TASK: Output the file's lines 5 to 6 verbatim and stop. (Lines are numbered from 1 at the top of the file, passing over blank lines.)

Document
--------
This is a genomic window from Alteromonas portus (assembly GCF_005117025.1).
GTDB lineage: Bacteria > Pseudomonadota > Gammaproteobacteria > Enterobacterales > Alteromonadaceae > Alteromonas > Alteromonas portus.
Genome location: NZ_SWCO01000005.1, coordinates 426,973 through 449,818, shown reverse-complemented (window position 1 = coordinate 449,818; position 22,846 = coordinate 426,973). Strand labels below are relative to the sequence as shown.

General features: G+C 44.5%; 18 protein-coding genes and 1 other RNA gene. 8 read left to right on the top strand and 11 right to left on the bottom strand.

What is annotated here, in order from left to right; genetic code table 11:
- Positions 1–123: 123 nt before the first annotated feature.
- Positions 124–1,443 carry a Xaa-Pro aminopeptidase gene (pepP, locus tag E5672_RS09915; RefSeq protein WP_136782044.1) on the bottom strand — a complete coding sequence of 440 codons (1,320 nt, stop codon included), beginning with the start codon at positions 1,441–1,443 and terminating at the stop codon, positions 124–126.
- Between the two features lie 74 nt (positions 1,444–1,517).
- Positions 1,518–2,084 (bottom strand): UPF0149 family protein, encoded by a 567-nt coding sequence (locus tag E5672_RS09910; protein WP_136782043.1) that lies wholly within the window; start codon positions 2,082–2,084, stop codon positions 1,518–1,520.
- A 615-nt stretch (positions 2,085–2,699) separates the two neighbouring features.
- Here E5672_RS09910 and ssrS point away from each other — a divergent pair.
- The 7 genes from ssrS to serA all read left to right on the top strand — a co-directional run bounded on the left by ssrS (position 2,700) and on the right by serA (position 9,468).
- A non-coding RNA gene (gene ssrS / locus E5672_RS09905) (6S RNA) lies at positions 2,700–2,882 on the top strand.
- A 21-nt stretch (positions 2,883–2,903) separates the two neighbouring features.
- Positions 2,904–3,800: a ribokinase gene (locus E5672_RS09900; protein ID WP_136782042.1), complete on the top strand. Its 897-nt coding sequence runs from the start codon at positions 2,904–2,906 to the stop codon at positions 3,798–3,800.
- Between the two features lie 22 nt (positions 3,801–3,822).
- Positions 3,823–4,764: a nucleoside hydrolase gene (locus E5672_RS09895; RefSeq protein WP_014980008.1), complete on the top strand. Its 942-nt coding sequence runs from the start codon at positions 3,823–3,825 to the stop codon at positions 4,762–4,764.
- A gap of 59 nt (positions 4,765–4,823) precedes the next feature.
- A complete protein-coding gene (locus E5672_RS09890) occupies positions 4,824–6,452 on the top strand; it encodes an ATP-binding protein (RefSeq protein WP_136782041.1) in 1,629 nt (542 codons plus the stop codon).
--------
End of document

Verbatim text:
What is annotated here, in order from left to right; genetic code table 11:
- Positions 1–123: 123 nt before the first annotated feature.